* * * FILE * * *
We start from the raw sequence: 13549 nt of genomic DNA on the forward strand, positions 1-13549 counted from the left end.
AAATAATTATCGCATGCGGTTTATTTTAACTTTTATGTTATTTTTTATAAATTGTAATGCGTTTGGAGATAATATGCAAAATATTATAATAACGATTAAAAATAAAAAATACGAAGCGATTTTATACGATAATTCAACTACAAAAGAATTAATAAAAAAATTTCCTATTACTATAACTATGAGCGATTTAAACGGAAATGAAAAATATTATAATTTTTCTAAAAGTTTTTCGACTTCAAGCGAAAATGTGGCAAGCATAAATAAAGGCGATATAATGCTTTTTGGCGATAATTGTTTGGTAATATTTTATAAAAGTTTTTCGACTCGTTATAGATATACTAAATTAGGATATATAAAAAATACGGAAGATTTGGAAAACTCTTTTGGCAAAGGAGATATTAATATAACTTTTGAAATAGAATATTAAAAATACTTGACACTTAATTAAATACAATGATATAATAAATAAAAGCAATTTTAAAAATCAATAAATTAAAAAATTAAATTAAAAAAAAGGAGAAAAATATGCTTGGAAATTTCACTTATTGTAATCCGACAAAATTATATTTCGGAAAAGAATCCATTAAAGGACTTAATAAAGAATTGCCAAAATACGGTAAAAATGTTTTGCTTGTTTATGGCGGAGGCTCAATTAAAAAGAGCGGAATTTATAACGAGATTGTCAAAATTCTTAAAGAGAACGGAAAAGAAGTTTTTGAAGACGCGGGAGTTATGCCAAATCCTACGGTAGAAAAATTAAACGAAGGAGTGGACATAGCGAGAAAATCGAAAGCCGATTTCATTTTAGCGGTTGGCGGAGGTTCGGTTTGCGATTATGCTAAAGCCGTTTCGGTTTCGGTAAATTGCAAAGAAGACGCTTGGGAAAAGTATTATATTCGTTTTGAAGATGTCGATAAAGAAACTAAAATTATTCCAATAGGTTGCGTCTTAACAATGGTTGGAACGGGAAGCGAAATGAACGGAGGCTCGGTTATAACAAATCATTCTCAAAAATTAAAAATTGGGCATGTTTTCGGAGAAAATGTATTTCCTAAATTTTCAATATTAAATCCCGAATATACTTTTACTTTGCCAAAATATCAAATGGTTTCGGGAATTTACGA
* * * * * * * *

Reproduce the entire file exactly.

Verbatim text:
We start from the raw sequence: 13549 nt of genomic DNA on the forward strand, positions 1-13549 counted from the left end.
AAATAATTATCGCATGCGGTTTATTTTAACTTTTATGTTATTTTTTATAAATTGTAATGCGTTTGGAGATAATATGCAAAATATTATAATAACGATTAAAAATAAAAAATACGAAGCGATTTTATACGATAATTCAACTACAAAAGAATTAATAAAAAAATTTCCTATTACTATAACTATGAGCGATTTAAACGGAAATGAAAAATATTATAATTTTTCTAAAAGTTTTTCGACTTCAAGCGAAAATGTGGCAAGCATAAATAAAGGCGATATAATGCTTTTTGGCGATAATTGTTTGGTAATATTTTATAAAAGTTTTTCGACTCGTTATAGATATACTAAATTAGGATATATAAAAAATACGGAAGATTTGGAAAACTCTTTTGGCAAAGGAGATATTAATATAACTTTTGAAATAGAATATTAAAAATACTTGACACTTAATTAAATACAATGATATAATAAATAAAAGCAATTTTAAAAATCAATAAATTAAAAAATTAAATTAAAAAAAAGGAGAAAAATATGCTTGGAAATTTCACTTATTGTAATCCGACAAAATTATATTTCGGAAAAGAATCCATTAAAGGACTTAATAAAGAATTGCCAAAATACGGTAAAAATGTTTTGCTTGTTTATGGCGGAGGCTCAATTAAAAAGAGCGGAATTTATAACGAGATTGTCAAAATTCTTAAAGAGAACGGAAAAGAAGTTTTTGAAGACGCGGGAGTTATGCCAAATCCTACGGTAGAAAAATTAAACGAAGGAGTGGACATAGCGAGAAAATCGAAAGCCGATTTCATTTTAGCGGTTGGCGGAGGTTCGGTTTGCGATTATGCTAAAGCCGTTTCGGTTTCGGTAAATTGCAAAGAAGACGCTTGGGAAAAGTATTATATTCGTTTTGAAGATGTCGATAAAGAAACTAAAATTATTCCAATAGGTTGCGTCTTAACAATGGTTGGAACGGGAAGCGAAATGAACGGAGGCTCGGTTATAACAAATCATTCTCAAAAATTAAAAATTGGGCATGTTTTCGGAGAAAATGTATTTCCTAAATTTTCAATATTAAATCCCGAATATACTTTTACTTTGCCAAAATATCAAATGGTTTCGGGAATTTACGA